There are no notable government or non-government efforts to rehabilitate and reintegrate former violent extremists and returning foreign terrorist fighters. There is also no overall strategic messaging campaign to counter terrorist narratives, although government leaders often speak about tolerance and reducing sectarian rhetoric.
Anti-government demonstrations are commonplace in some villages and frequently become violent. These demonstrations routinely include the throwing of rocks, burning of trash receptacles, and the use of Molotov cocktails and other homemade weapons and improvised explosive devices. Bahraini security officials remain the focus of these types of activities. However, there is concern that Westerners may become involved in wrong-place, wrong-time violence. Violent clashes between security forces and demonstrators can make travel in/around Bahrain dangerous without advance warning. The demonstrations are primarily located in/around identified areas of concern. The Ministry of Interior maintains official and temporary checkpoints in certain areas and routinely uses tear gas and stun grenades along with use of shotguns and other crowd control measures against demonstrators.
Both peaceful and violent oppositionist activity increase in February-March, marking the anniversaries of 2011 events. Violent opposition groups have sought to disrupt daily life by creating havoc on the roadways and infrastructure with homemade spike strips, blocking off roads with burning tires/debris, and calling for a general labor strikes. Violent activity against security forces has included an increase in Molotov cocktail attacks and the use of improvised weapons, improvised explosive devices, and shotgun like projectiles.
Bahrain’s low desert plain and arid climate put it at risk for periodic droughts and dust storms.
Communications (cell phones and Internet) are reliable; however, during the 2011 uprising, cell towers were shut down in an effort to prevent their use is organizing demonstration activity. During times of heightened tensions, access to the Internet decreases perceptibly.
There is an abundance of pirated merchandise for sale, readily available from street vendors.
There is a growing illegal drug market in Bahrain, and the government regularly interdicts illegal drugs entering the country. In 2016, media outlets reported a few seizures of illegal narcotics by local authorities at the King Fahad Causeway crossing and International Airport due to enhanced monitoring and enforcement measures.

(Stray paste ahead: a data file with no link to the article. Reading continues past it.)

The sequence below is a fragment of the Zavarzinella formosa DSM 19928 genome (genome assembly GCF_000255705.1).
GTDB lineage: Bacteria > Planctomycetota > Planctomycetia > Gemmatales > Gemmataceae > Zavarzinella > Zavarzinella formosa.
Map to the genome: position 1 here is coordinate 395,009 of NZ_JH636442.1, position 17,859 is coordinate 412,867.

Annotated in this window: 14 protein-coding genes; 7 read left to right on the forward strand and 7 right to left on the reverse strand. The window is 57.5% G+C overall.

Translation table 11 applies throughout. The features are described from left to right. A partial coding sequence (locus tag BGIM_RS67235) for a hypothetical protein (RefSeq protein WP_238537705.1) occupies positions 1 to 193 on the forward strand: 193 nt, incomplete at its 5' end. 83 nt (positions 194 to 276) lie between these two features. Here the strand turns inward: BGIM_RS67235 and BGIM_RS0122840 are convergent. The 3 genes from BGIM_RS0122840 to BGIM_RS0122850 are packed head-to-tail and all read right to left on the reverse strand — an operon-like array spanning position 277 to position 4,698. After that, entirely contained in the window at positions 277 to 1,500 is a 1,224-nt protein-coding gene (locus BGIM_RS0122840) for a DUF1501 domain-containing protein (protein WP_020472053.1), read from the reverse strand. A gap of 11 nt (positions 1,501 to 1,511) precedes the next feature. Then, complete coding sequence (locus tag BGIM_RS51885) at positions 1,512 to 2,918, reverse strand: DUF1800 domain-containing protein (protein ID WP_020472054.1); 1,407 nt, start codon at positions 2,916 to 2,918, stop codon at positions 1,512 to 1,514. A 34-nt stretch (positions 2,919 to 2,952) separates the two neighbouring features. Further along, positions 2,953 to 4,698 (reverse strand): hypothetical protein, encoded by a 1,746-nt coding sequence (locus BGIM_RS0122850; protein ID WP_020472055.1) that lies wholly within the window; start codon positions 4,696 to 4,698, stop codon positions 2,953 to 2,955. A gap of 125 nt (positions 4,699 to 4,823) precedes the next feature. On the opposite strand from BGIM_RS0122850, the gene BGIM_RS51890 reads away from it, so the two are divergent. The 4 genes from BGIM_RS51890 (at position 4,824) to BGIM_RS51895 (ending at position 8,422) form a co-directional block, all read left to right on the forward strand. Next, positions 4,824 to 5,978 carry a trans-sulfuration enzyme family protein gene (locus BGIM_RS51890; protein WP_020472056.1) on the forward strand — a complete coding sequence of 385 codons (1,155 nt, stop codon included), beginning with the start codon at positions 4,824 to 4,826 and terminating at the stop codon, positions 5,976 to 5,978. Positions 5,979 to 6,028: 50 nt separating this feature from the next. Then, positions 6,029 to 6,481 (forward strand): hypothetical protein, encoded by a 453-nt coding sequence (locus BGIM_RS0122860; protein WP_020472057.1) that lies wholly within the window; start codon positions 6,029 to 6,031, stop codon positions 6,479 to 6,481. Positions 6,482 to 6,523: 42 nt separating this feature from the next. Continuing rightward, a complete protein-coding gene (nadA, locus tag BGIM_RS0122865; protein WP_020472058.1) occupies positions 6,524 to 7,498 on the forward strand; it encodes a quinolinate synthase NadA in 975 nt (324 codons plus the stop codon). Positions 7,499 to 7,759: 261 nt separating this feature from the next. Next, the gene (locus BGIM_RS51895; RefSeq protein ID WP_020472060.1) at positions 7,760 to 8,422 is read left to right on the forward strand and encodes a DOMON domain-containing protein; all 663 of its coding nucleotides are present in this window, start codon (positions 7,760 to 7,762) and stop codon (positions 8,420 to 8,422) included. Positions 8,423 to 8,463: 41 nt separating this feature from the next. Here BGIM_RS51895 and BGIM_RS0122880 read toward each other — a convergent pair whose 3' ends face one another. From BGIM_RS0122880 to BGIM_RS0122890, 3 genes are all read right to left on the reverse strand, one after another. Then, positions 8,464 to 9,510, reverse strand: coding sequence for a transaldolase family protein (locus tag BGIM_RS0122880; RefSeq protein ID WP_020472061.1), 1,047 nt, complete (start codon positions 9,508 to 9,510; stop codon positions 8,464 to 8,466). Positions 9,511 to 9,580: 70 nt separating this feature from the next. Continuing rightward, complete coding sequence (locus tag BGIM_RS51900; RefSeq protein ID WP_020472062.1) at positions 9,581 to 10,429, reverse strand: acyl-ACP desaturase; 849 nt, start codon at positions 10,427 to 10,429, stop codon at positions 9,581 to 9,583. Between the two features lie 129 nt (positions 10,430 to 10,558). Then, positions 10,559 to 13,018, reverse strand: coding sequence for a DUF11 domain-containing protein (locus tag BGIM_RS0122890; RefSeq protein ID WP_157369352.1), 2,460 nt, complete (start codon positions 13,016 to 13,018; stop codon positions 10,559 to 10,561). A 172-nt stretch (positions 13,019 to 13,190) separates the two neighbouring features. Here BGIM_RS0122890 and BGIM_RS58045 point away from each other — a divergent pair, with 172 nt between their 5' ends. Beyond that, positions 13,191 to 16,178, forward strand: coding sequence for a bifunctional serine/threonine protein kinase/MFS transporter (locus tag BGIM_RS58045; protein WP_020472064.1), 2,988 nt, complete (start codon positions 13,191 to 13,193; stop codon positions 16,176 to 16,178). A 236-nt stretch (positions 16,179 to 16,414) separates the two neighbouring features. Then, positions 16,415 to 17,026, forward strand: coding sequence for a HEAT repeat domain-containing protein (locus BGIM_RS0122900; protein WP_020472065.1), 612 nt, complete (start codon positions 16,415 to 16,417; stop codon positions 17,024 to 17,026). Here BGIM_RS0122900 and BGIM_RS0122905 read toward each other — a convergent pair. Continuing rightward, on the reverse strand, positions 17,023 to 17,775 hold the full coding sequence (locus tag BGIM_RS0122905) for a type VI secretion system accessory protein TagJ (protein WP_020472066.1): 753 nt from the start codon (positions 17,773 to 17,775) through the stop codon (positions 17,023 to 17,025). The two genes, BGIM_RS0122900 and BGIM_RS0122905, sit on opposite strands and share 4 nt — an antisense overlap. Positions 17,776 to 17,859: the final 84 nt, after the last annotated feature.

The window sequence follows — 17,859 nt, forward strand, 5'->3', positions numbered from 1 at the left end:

The government has attempted to improve the atmosphere for its security forces -- and their overall effectiveness -- through the use of community policing, which uses mostly Shi’a Bahrainis to bridge the divide between predominantly Shi’a villages and the regular -- overwhelmingly Sunni -- police force. This community police program emerged as one of several initiatives after the 2011 unrest, but the government has not published relevant statistics on the force’s composition or track record. Additionally, many in the Shi’a community continue to view anyone who works directly or indirectly for the security services with suspicion.
How to Handle Incidents of Police Detention or Harassment
Police are generally professional and competent. If an American citizen is detained, s/he should make their citizenship immediately known to the officers. The authorities will notify the Embassy. Consular officers will visit and assist.
Crime Victim Assistance
Police, Ambulance, and Fire services can be reached by dialing 999.
The Ministry of Interior (MOI) is responsible for law enforcement and public safety. The Public Security Forces are the principal law enforcement arm of the MOI and are responsible for maintaining order and security.
The Special Security Forces of MOI are the paramilitary law enforcement arm and include the riot police, SWAT, explosive team, and VIP protection.
In an emergency, call 999 or go to the emergency department of a nearby hospital. Payment at all medical facilities is due at the time of service. Some hospitals have limited direct billing capability for certain insurance carriers. Billing and insurance practices vary among the medical facilities. Pharmacies are common throughout Bahrain and carry a wide range of medications.
Contact Information for Available Medical Services
Basic, modern medical care and medicine are available in several hospitals and clinics. Three government hospitals, a network of primary care clinics, and several private facilities offer a wide range of medical services. Cardiac care, general surgery, ENT, internal medicine, obstetrics, gynecology, pediatrics, orthopedics and dentistry services are readily available, as are X-rays, CT-scans, and MRI testing. The government hospitals house both trauma and ICU units.
If experiencing chest pain, go directly to the Bahrain Defense Force (BDF) Hospital’s Chest Pain clinic located in the Emergency Department. The Chest Pain Clinic numbers are 1776 6637 or 1776 6626. If an ambulance is required, contact 999 and state it is cardiac emergency. They will contact BDF, which will send out a BDF ambulance & care team.